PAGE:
All four license business types - stores, grow facilities, infused product manufacturing and testing labs - must complete five thorough inspections. Separate departments are collectively tasked with ensuring that each business meets the requirements of each inspection, which are all conducted onsite at the establishment. The required inspections and examples of their scope are:
· Building Code - accessibility, restrooms and ingress/egress
· Neighborhood Inspection Services - signage
· Fire Code - secured doors and number exits
· Environmental Health - proper plumbing and source of food products
· Excise and License - security plans and general application compliance
To date, 152 retail marijuana business applicants have received an inspection card. It is the responsibility of the business to set appointments and move through the inspection process. Upon completion of the inspection process, Excise and Licenses conducts a final review of the file to ensure the applicant has completed both state and local requirements.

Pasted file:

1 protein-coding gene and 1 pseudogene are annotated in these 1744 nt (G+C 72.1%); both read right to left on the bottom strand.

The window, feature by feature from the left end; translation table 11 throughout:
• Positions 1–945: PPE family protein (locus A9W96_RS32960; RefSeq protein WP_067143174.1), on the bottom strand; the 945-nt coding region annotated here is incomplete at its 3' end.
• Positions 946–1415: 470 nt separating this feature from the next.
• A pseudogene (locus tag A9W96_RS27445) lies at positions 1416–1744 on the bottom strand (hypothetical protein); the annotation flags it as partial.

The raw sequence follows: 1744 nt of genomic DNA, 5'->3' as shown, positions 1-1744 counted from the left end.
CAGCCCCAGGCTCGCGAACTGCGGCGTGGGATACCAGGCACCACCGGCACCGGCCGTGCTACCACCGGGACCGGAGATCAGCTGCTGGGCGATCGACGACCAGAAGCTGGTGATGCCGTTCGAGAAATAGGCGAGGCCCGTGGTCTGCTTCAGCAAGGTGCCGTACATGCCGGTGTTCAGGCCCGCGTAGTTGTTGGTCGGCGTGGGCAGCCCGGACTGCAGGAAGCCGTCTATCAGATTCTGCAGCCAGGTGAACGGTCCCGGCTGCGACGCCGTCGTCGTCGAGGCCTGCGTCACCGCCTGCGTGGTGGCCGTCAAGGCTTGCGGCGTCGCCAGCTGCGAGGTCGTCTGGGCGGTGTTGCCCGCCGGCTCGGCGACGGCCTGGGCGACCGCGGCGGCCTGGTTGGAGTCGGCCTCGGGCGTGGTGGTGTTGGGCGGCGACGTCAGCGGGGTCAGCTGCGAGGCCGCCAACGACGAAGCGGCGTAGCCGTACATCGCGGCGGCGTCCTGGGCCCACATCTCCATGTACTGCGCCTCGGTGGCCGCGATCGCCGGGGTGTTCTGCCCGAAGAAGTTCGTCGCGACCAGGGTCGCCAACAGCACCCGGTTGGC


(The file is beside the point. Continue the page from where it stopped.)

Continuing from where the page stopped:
Excise and Licenses then alerts the applicant of their completed city application. The business applicant must present proof of a state license before a city license can be administered. All final retail marijuana store licenses will be publicly listed HERE.
Per ordinance, along with the five inspections, retail marijuana store applicants have a mandatory public hearing to ensure community input:
· Applicants must post public notification of the hearing at least 20 days prior to the scheduled hearing date.
· The city notifies the appropriate City Council Representative and Registered Neighborhood Organizations prior to the hearing.
· Notification will also be posted on the Excise and Licenses website and in the newspaper.
· Neighborhood objections have the potential to affect the licensing process.
To date, 36 stores have been approved through the hearing process.
Other requirements within the Denver licensing system:
· Be operating "in good standing."
· Pay a $250 application fee for stores, grows and infused product manufacturing or pay a $2,500 fee for testing facilities. Pay $5,000 for a license fee and secure a $20,000 tax bond.
For more on what's in store for Colorado on January 1, read "Gone to Pot," my column for this week's Westword that went to press on December 23, just as the Excise and Licenses release arrived.